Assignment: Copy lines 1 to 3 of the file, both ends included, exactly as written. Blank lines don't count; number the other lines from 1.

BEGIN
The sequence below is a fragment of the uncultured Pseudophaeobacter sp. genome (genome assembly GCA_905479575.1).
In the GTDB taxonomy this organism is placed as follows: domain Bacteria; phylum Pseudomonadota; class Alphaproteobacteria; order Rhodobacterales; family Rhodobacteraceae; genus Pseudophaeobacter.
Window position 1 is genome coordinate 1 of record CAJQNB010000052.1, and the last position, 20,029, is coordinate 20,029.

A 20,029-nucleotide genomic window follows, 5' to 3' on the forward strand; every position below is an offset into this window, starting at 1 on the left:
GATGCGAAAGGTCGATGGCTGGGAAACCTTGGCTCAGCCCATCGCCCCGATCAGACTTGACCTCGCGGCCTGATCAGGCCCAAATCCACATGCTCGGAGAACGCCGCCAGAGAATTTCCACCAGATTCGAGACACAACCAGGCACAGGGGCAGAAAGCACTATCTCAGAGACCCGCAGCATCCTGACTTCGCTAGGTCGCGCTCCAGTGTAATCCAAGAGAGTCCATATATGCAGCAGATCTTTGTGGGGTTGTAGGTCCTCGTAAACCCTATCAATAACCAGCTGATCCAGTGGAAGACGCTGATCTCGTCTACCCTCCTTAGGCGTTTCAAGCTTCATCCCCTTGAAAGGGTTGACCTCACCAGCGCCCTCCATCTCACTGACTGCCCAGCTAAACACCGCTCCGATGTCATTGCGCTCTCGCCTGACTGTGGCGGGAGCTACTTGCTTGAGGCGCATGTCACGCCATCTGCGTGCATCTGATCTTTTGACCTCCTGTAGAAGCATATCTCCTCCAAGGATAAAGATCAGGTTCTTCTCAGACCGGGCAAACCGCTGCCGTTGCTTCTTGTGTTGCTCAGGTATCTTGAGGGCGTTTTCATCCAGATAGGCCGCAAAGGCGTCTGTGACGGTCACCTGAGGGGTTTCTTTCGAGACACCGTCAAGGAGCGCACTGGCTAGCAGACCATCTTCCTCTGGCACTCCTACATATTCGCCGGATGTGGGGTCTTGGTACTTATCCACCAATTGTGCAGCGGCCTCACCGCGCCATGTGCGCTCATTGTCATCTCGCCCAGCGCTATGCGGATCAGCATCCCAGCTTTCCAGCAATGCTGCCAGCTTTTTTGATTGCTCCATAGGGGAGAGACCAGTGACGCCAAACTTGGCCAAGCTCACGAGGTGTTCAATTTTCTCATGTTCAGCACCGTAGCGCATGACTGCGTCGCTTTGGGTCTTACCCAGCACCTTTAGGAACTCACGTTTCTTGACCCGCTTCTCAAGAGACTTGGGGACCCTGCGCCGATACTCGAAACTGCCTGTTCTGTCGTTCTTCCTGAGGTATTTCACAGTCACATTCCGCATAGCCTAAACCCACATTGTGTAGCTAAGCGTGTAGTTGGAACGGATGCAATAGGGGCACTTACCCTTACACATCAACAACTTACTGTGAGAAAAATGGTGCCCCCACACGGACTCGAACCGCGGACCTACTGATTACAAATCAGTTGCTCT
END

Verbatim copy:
The sequence below is a fragment of the uncultured Pseudophaeobacter sp. genome (genome assembly GCA_905479575.1).
In the GTDB taxonomy this organism is placed as follows: domain Bacteria; phylum Pseudomonadota; class Alphaproteobacteria; order Rhodobacterales; family Rhodobacteraceae; genus Pseudophaeobacter.
Window position 1 is genome coordinate 1 of record CAJQNB010000052.1, and the last position, 20,029, is coordinate 20,029.